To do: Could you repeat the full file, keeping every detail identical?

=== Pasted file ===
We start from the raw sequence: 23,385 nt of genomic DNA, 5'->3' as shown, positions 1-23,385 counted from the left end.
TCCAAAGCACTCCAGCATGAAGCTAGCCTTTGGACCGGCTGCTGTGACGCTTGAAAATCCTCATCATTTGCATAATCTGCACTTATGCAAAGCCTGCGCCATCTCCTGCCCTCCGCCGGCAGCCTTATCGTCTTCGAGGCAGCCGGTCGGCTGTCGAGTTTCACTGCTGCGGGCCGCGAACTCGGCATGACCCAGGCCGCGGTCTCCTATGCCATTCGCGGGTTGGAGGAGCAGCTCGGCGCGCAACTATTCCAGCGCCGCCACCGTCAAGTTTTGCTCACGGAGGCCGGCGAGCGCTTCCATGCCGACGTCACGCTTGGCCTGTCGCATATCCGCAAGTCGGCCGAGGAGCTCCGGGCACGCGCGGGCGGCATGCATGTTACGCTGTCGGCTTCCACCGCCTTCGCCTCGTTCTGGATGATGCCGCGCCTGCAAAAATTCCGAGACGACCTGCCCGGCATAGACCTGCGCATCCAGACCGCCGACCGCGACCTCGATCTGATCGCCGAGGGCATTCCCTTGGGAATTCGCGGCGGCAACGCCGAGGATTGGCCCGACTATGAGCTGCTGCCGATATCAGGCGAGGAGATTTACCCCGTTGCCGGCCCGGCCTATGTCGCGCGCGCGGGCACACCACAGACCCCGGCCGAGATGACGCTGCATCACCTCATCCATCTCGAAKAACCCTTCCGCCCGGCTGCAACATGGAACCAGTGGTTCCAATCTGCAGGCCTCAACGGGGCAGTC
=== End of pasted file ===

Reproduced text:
We start from the raw sequence: 23,385 nt of genomic DNA, 5'->3' as shown, positions 1-23,385 counted from the left end.
TCCAAAGCACTCCAGCATGAAGCTAGCCTTTGGACCGGCTGCTGTGACGCTTGAAAATCCTCATCATTTGCATAATCTGCACTTATGCAAAGCCTGCGCCATCTCCTGCCCTCCGCCGGCAGCCTTATCGTCTTCGAGGCAGCCGGTCGGCTGTCGAGTTTCACTGCTGCGGGCCGCGAACTCGGCATGACCCAGGCCGCGGTCTCCTATGCCATTCGCGGGTTGGAGGAGCAGCTCGGCGCGCAACTATTCCAGCGCCGCCACCGTCAAGTTTTGCTCACGGAGGCCGGCGAGCGCTTCCATGCCGACGTCACGCTTGGCCTGTCGCATATCCGCAAGTCGGCCGAGGAGCTCCGGGCACGCGCGGGCGGCATGCATGTTACGCTGTCGGCTTCCACCGCCTTCGCCTCGTTCTGGATGATGCCGCGCCTGCAAAAATTCCGAGACGACCTGCCCGGCATAGACCTGCGCATCCAGACCGCCGACCGCGACCTCGATCTGATCGCCGAGGGCATTCCCTTGGGAATTCGCGGCGGCAACGCCGAGGATTGGCCCGACTATGAGCTGCTGCCGATATCAGGCGAGGAGATTTACCCCGTTGCCGGCCCGGCCTATGTCGCGCGCGCGGGCACACCACAGACCCCGGCCGAGATGACGCTGCATCACCTCATCCATCTCGAAKAACCCTTCCGCCCGGCTGCAACATGGAACCAGTGGTTCCAATCTGCAGGCCTCAACGGGGCAGTC